Credit: Brandon Shields

Camille: I’ve been music-ing for 20 years. So I think it found its way into me rather than the other way around (hahahahahahaa, cheesy). I wrote my first song at eight. I was enrolled in violin early on, always in some orchestra or performance group. Dabbled in the keyboard. Then I graduated into guitar and honing my singing-songwriting that way, later doing YouTube covers and features with hip-hop artists. And 20 years later I am who I am now. Music was the foundation of my life. Always will be.

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The Last Poets Understand What Black Is (Interview)

Fifty years ago The Last Poets formed as a group in Marcus Garvey Park on what would have been Malcolm X’s 43rd birthday. The outspoken minister and activist was killed three years earlier in 1965 amidst civil rights turmoil in the country and a serious disagreement with Nation Of Islam leader Elijah Muhammad. The group emerged with their self-titled album in 1970 and took America to task for its racism as a trio of two poets and a percussionist. Their Pro-Black poetry was in the same class as the work of Gil Scott-Heron who also admonished America’s racist practices with the eloquence of jazz.

It has been 20 years since The Last Poets released Time Has Come. Black Lives Matter, Trump, and the overall feeling that America has not changed since they started making music five decades ago brought them out of retirement to record Understand What Black Is. The new music is just as fiery as some of their favored jewels like “Niggas Is Scared Of Revolution” and has a distinct jazzy dub sound. The album is also a celebration of their 50th anniversary as a group. Hip-hop and rap music gets so much of its passion, rhythm, and candidness from The Last Poets. Members Abiodun Oyewole, Umar Bin Hassan and Baba Donn Babatunde recently answered some emailed questions about Understand What Black Is and their view of America today.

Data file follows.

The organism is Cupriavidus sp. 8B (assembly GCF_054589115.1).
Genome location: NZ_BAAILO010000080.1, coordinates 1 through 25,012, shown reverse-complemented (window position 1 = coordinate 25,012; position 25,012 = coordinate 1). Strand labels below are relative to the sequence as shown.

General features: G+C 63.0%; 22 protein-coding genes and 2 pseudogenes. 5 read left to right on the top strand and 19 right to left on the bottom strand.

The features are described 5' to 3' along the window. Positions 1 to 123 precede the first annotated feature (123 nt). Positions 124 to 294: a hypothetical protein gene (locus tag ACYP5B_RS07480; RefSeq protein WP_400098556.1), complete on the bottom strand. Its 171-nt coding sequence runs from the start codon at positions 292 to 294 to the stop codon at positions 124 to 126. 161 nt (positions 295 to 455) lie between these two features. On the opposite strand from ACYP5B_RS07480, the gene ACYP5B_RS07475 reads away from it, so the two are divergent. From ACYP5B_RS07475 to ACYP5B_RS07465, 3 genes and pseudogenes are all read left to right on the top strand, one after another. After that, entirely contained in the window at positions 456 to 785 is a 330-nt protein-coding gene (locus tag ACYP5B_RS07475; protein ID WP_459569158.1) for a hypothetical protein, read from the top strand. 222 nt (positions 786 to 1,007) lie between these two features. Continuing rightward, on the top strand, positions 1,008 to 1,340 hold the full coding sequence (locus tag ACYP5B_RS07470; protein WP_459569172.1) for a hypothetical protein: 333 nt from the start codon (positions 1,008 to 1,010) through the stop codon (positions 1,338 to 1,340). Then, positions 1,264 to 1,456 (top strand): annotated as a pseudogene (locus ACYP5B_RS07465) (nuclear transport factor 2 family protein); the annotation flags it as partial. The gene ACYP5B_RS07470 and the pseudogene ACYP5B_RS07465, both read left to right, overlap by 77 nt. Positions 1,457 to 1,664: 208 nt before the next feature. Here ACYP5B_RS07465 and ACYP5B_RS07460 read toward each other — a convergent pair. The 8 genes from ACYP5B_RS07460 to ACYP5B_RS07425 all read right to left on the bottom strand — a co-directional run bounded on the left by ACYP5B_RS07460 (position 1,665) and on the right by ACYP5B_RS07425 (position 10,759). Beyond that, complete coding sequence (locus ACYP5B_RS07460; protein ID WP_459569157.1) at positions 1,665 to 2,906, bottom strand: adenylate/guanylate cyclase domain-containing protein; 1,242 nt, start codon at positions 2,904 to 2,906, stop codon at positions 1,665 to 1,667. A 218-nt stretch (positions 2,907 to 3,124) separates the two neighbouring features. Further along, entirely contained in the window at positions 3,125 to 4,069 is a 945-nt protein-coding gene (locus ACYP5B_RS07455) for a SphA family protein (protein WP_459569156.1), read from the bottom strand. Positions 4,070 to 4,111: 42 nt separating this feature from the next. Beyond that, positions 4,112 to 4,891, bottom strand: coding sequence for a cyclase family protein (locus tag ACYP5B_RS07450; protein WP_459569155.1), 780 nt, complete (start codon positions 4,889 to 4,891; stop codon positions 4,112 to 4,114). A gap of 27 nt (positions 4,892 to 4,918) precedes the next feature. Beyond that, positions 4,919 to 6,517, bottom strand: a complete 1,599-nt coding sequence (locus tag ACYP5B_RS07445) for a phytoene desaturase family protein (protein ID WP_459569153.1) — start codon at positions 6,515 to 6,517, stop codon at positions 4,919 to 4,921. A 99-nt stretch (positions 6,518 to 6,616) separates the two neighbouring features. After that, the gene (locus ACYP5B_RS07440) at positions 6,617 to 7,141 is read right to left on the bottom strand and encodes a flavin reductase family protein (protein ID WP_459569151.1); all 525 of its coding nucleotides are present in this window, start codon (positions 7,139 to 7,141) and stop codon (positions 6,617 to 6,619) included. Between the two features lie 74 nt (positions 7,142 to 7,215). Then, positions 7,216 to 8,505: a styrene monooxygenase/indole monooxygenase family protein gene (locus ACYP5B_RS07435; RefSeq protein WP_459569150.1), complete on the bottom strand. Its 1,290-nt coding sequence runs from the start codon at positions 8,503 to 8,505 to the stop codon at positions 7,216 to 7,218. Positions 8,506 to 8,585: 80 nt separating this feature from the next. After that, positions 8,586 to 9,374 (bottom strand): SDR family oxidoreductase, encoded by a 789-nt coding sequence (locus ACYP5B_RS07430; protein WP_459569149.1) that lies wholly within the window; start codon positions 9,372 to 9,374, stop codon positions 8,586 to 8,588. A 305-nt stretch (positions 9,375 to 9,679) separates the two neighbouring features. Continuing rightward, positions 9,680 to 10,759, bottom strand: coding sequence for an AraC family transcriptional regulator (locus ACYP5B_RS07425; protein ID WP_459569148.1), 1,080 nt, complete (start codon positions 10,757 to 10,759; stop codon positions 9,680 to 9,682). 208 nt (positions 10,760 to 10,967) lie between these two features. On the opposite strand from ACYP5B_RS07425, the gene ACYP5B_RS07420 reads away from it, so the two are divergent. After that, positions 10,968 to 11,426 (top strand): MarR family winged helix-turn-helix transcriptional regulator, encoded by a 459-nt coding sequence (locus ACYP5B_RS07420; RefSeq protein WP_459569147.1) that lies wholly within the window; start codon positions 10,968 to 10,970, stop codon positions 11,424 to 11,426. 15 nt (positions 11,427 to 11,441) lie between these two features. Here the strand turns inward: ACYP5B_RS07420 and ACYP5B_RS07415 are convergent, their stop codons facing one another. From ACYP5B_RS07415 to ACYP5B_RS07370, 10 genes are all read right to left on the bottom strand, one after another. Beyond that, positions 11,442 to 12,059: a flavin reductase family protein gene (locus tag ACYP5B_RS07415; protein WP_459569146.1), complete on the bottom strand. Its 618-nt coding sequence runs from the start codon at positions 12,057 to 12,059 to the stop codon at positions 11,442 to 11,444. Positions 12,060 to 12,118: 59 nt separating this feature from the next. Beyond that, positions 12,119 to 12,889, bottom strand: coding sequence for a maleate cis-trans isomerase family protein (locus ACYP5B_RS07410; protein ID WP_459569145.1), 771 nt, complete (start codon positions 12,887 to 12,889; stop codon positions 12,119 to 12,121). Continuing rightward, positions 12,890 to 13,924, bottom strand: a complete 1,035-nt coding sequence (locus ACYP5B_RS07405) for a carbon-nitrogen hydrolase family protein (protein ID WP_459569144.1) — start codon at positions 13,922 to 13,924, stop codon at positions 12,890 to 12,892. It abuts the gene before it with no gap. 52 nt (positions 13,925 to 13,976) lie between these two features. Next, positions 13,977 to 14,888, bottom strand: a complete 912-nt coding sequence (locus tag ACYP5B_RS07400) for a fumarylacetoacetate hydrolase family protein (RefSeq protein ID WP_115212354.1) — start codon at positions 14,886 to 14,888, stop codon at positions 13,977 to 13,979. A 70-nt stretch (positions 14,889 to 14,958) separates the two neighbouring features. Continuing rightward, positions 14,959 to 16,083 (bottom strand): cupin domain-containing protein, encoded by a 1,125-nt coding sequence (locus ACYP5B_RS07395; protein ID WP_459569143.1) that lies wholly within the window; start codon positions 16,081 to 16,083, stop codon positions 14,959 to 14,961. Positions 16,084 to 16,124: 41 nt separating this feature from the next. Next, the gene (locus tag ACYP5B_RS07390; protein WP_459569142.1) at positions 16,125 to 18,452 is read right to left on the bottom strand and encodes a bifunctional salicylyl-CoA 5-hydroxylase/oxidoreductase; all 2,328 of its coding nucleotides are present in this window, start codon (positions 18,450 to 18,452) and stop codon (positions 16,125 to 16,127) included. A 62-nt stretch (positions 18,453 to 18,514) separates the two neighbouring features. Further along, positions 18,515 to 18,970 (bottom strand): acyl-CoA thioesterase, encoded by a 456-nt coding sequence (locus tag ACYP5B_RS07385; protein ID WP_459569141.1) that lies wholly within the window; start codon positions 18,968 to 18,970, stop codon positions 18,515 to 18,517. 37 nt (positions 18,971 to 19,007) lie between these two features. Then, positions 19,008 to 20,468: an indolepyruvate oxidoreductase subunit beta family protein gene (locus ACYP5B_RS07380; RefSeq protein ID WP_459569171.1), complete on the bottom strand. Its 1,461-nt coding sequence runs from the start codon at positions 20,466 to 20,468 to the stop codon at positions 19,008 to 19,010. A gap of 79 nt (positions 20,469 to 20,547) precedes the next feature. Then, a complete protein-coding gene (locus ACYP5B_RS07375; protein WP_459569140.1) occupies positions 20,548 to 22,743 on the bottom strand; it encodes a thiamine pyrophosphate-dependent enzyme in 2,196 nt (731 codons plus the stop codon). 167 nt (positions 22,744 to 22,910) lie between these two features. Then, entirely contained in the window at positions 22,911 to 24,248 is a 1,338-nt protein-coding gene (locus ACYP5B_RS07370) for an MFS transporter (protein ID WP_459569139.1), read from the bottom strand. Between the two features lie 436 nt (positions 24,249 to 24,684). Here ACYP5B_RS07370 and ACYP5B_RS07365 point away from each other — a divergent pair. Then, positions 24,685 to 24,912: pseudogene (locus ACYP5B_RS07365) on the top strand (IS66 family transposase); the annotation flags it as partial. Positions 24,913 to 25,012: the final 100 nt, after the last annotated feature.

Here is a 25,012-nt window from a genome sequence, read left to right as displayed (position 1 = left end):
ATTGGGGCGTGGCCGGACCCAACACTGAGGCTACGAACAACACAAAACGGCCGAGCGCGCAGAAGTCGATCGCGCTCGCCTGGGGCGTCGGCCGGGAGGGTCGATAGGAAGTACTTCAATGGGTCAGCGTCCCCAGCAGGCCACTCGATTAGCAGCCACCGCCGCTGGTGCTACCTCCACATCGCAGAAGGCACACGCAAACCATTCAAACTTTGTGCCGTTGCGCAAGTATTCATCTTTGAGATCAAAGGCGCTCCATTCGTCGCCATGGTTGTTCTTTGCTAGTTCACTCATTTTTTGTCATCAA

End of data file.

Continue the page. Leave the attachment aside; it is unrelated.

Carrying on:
“Malcolm X was about human rights”-Abiodun 

 

 

 

It’s been a while since your last album, what is it about this time that made you want to create new music?

Umar:  The fact that we are alive and able to do this after 50 years and the changes we have been through as men in the black community, we look at things differently and more wisely as we are older and wiser.

Baba: And we are in Trump time.

Abiodun: To let it be known that The Last Poets are alive and well, and we are still thinking and we are still very vibrant when it comes to our thoughts and the world we live in.

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Syleena Johnson & The Rebirth Of Soul (Interview)